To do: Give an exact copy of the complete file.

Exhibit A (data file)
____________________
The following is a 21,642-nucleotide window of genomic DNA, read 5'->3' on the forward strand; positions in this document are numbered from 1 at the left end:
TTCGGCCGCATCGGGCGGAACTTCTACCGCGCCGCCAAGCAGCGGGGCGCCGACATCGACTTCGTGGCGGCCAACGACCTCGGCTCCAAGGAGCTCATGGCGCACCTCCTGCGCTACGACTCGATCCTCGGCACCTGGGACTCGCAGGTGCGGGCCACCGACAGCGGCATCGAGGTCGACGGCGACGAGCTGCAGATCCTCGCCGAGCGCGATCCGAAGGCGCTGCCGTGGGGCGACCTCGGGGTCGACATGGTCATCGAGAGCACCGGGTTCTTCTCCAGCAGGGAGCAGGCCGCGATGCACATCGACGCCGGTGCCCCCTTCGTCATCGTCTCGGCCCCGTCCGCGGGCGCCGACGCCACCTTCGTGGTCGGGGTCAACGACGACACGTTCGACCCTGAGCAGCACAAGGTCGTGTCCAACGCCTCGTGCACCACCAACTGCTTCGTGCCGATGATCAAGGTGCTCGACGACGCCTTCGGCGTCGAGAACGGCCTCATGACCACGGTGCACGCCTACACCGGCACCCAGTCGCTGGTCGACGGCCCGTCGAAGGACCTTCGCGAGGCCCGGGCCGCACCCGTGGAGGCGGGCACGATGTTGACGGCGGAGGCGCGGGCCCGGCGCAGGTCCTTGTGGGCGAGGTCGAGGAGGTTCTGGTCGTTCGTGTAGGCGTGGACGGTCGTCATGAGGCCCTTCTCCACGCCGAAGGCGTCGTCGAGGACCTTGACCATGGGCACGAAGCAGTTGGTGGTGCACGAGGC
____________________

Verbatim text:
The following is a 21,642-nucleotide window of genomic DNA, read 5'->3' on the forward strand; positions in this document are numbered from 1 at the left end:
TTCGGCCGCATCGGGCGGAACTTCTACCGCGCCGCCAAGCAGCGGGGCGCCGACATCGACTTCGTGGCGGCCAACGACCTCGGCTCCAAGGAGCTCATGGCGCACCTCCTGCGCTACGACTCGATCCTCGGCACCTGGGACTCGCAGGTGCGGGCCACCGACAGCGGCATCGAGGTCGACGGCGACGAGCTGCAGATCCTCGCCGAGCGCGATCCGAAGGCGCTGCCGTGGGGCGACCTCGGGGTCGACATGGTCATCGAGAGCACCGGGTTCTTCTCCAGCAGGGAGCAGGCCGCGATGCACATCGACGCCGGTGCCCCCTTCGTCATCGTCTCGGCCCCGTCCGCGGGCGCCGACGCCACCTTCGTGGTCGGGGTCAACGACGACACGTTCGACCCTGAGCAGCACAAGGTCGTGTCCAACGCCTCGTGCACCACCAACTGCTTCGTGCCGATGATCAAGGTGCTCGACGACGCCTTCGGCGTCGAGAACGGCCTCATGACCACGGTGCACGCCTACACCGGCACCCAGTCGCTGGTCGACGGCCCGTCGAAGGACCTTCGCGAGGCCCGGGCCGCACCCGTGGAGGCGGGCACGATGTTGACGGCGGAGGCGCGGGCCCGGCGCAGGTCCTTGTGGGCGAGGTCGAGGAGGTTCTGGTCGTTCGTGTAGGCGTGGACGGTCGTCATGAGGCCCTTCTCCACGCCGAAGGCGTCGTCGAGGACCTTGACCATGGGCACGAAGCAGTTGGTGGTGCACGAGGC